But he did create a meaningful moment, and that’s the point. Meanwhile, Hall, Boswell and Jermaine Taylor all had afternoons that deserve long, slow applause. The other Dynamo men were sturdy as battleships.

But “sturdy” isn’t always enough to drive into an MLS Cup; it takes decisive moments from the difference makers.  And that’s where the comparison moves to United’s side, a ledger of lesser. Because United desperately needed one man in particular to deliver: Branko Boskovic.

Originally brought as a Designated Player, he was ostensibly the playmaker to open gaps in defenses around RFK. His struggles have been well documented – but what a moment this would have been for the veteran midfielder to re-write the narrative!

Instead, we saw a quiet symphony of lateral and negative passes. We saw Boskovic defer to teammates time and again. It really was a stark contrast to the way De Rosario made his emotional comeback and immediately enlivened the attack. He actually got balls into the penalty area. He pushed the attack. He finally helped make Houston’s center backs look less comfortable.

Boskovic did finally slice through the Dynamo defense. But where was that earlier? The home team needed that kind of attacking push out of the midfield from the first minute, not just in the 83rd.

Then again, at least he got the start. Hamdi Salihi, another failed DP around RFK, couldn’t he get that. He did get in late, but never did a thing to rattle Hall in Houston’s goal.

Packaged for take-away:

  • Following up on the last point,  Salihi came into Sunday’s contest with just one minute in the playoffs so far. Yikes.
  • The save of the match came from Hall, who pushed away Chris Korb’s perfectly struck, wildly knuckling half-volley in the first half.
  • Houston’s Clark will finally get to play in an MLS Cup; He missed two for Houston due to suspension.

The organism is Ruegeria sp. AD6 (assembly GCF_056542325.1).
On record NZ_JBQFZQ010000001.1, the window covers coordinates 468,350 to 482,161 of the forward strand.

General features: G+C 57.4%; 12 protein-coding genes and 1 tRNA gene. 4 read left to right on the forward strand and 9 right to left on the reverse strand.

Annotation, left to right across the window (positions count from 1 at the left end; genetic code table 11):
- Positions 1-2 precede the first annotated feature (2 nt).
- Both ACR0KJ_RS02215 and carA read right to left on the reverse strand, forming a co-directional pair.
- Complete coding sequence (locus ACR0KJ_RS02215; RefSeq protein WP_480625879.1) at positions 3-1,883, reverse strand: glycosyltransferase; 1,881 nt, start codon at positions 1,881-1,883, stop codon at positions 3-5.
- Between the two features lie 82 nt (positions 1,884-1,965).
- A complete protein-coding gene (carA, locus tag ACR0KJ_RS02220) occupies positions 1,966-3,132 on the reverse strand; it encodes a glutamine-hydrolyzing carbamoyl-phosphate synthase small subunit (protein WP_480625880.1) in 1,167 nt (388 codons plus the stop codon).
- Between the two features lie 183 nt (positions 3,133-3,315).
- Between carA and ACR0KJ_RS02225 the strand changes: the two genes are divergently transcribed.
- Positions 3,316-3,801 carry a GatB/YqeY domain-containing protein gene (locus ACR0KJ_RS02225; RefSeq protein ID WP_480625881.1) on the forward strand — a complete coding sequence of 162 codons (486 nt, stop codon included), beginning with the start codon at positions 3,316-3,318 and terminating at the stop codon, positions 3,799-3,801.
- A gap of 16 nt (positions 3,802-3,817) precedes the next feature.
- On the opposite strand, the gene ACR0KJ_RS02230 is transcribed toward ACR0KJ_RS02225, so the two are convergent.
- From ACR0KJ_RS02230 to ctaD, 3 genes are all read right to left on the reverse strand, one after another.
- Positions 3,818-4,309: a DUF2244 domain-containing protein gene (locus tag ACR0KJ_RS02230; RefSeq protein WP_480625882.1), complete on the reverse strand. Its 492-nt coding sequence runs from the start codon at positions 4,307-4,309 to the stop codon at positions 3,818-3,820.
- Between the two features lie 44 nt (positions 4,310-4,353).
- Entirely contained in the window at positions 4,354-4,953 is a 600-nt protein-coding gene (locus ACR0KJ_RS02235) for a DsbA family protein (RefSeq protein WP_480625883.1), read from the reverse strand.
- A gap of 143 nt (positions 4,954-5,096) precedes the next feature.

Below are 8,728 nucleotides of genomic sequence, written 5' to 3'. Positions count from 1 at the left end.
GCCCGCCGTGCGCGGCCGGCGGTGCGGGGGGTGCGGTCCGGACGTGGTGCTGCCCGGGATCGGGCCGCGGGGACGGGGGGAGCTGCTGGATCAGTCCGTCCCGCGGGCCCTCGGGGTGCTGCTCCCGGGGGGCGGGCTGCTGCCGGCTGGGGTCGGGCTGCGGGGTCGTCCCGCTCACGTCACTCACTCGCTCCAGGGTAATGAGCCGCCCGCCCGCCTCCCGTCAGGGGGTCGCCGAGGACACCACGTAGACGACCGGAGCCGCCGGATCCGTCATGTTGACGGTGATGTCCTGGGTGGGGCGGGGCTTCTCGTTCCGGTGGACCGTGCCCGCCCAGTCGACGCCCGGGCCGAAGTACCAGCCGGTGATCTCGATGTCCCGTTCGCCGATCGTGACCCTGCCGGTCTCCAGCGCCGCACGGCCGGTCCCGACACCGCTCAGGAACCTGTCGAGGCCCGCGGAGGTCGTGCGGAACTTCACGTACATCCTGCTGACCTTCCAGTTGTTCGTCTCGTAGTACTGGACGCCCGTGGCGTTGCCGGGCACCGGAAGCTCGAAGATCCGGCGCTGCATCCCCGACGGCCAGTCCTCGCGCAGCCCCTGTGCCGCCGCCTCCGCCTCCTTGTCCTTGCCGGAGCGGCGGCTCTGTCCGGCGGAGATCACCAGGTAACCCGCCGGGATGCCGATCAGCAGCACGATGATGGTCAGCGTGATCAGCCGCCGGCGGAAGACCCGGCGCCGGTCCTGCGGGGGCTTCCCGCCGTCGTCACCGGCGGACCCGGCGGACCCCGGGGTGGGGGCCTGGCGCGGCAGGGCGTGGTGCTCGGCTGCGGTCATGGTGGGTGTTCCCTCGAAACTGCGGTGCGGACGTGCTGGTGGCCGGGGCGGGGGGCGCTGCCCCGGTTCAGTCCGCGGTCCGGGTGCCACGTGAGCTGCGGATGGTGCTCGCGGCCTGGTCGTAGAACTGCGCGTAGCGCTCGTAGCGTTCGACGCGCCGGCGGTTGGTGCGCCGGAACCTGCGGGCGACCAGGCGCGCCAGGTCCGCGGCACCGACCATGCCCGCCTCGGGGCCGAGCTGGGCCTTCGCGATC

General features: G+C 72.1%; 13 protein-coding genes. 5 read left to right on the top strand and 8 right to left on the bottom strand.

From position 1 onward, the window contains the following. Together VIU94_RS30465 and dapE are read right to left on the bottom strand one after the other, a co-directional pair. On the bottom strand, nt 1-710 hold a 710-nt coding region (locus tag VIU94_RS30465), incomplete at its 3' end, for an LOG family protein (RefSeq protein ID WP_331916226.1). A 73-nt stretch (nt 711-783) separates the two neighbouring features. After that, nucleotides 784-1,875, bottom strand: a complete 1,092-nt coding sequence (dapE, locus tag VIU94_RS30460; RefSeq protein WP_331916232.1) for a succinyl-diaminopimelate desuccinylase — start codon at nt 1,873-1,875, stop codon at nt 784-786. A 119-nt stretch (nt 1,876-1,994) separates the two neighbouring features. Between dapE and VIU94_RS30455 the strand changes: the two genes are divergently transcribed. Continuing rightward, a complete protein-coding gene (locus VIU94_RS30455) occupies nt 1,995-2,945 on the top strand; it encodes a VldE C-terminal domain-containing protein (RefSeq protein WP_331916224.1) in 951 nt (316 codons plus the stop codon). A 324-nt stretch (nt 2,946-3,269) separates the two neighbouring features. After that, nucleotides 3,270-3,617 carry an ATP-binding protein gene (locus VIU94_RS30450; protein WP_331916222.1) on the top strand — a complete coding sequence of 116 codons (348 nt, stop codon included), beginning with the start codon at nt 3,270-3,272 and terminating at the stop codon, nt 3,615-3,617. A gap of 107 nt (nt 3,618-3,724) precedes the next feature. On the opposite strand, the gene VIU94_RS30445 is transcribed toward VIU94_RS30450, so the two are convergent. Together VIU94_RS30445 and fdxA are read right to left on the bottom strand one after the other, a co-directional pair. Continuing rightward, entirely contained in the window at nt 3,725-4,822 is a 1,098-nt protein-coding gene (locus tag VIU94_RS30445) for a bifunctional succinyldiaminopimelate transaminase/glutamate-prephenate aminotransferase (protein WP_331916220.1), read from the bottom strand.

ProSoccerTalk will keep up the discussion of the chase for MLS Cup through the Dec. 1 final.

Copa America 2016 preview, Group D: Argentina and Chile aim for first place

Argentina's Lionel Messi celebrates after his teammate Gabriel Mercado scored his side's second goal against Chile during a 2018 Russia World Cup qualifying soccer match at the National Stadium in Santiago, Chile, Thursday, March 24, 2016. (AP Photo/ Luis Hidalgo)
AP Photo/ Luis Hidalgo
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Argentina

Runners-up in three of the last four Copa America tournaments, Argentina would love to break through for a title in the United States. The 1991 and 1993 winners are going on 23 years without a championship.

Star player: Lionel Messi — What else needs to be said for the world’s best player, other than his international record is missing some titles. The Copa America is one of them.

It goes well for them if they play within any reasonable distance of their talent. With Javier Mascherano, Sergio Aguero and Gonzalo Higuain, Argentina run through the group stage and cruise to a final.

But what if Messi is just drained, and neither Aguero and Higuain carry over their club form for country. Second place in this group is no waltz through the knockouts, as Uruguay knocks out the Argentines and cue up more questions about Messi in his national team uniform.


Chile

Alexis Sanchez (below) and La Roja look to build on its first ever Copa America crown, won on home soil last summer in somewhat controversial fashion.

Alexis Sanchez
AP Photo/Martin Mejia

Star player: Arturo Vidal — Yes, Alexis Sanchez might deliver shots, but Vidal stirs the drink. The tempestuous midfielder has everything it takes to turn a game on its head.

Deep from top to bottom: Chile powers through Argentina and then lays waste to Bolivia, able to rest many stars against Panama before beating Group C’s runner-up to set itself up for a repeat of its 2015 title run.

A combustible lineup and aging core combine to leave Chile struggling after a big loss to Argentina. Unable to gather itself together, the Chileans stumble to a draw against Bolivia that leaves them Group D’s runner-up and the victim of Uruguay in the knockout rounds.


Panama

ATLANTA, GA - JULY 20:  Carlos Rodriguez #4 of Panama celebrates with teammate Anibal Godoy #20 after Rodriguez's second half goal during the CONCACAF Gold Cup quarterfinal game against Cuba at Georgia Dome on July 20, 2013 in Atlanta, Georgia.  (Photo by Mike Zarrilli/Getty Images)
(Photo by Mike Zarrilli/Getty Images)

This is a sneaky capable unit coming off a third place finish in the Gold Cup.

Star player: We’ll tap Jaime Penedo, perhaps the lynchpin of a veteran squad. The longtime New York Red Bulls keeper now calls Saprissa his home.

Now is the time for Panama’s experienced core to do big things; Blas Perez, Luis Tejeda, Gabriel Gomez and Felipe Baloy are likely on the end of their national team runs, and San Jose’s Panamaniacs connection of Alberto Quintero and Anibal Godoy — at 28 and 26 — are two of the younger parts of the unit.